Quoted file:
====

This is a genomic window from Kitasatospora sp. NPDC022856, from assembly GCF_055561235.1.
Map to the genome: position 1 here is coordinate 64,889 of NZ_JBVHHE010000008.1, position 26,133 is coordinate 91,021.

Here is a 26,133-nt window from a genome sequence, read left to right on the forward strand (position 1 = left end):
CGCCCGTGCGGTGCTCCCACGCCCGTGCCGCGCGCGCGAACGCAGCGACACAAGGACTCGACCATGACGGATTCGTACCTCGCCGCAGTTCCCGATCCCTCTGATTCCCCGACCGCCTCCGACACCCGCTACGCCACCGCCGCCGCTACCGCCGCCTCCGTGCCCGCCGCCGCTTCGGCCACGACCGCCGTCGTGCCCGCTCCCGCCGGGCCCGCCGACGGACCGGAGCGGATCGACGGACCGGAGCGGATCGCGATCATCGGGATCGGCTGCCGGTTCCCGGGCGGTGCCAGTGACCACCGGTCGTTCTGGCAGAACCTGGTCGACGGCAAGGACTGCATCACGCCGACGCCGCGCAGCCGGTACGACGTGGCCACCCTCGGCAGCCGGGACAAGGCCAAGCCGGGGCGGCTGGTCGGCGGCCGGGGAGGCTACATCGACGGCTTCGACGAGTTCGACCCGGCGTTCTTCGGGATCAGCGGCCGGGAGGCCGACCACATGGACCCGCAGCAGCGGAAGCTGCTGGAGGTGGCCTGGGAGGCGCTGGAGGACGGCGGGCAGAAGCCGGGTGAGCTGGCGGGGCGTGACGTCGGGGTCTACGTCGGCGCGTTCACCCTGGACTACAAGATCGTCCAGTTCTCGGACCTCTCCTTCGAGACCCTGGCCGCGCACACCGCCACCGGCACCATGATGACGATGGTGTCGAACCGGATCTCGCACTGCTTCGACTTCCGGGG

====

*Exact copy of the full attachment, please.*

This is a genomic window from Kitasatospora sp. NPDC022856, from assembly GCF_055561235.1.
Map to the genome: position 1 here is coordinate 64,889 of NZ_JBVHHE010000008.1, position 26,133 is coordinate 91,021.

Here is a 26,133-nt window from a genome sequence, read left to right on the forward strand (position 1 = left end):
CGCCCGTGCGGTGCTCCCACGCCCGTGCCGCGCGCGCGAACGCAGCGACACAAGGACTCGACCATGACGGATTCGTACCTCGCCGCAGTTCCCGATCCCTCTGATTCCCCGACCGCCTCCGACACCCGCTACGCCACCGCCGCCGCTACCGCCGCCTCCGTGCCCGCCGCCGCTTCGGCCACGACCGCCGTCGTGCCCGCTCCCGCCGGGCCCGCCGACGGACCGGAGCGGATCGACGGACCGGAGCGGATCGCGATCATCGGGATCGGCTGCCGGTTCCCGGGCGGTGCCAGTGACCACCGGTCGTTCTGGCAGAACCTGGTCGACGGCAAGGACTGCATCACGCCGACGCCGCGCAGCCGGTACGACGTGGCCACCCTCGGCAGCCGGGACAAGGCCAAGCCGGGGCGGCTGGTCGGCGGCCGGGGAGGCTACATCGACGGCTTCGACGAGTTCGACCCGGCGTTCTTCGGGATCAGCGGCCGGGAGGCCGACCACATGGACCCGCAGCAGCGGAAGCTGCTGGAGGTGGCCTGGGAGGCGCTGGAGGACGGCGGGCAGAAGCCGGGTGAGCTGGCGGGGCGTGACGTCGGGGTCTACGTCGGCGCGTTCACCCTGGACTACAAGATCGTCCAGTTCTCGGACCTCTCCTTCGAGACCCTGGCCGCGCACACCGCCACCGGCACCATGATGACGATGGTGTCGAACCGGATCTCGCACTGCTTCGACTTCCGGGG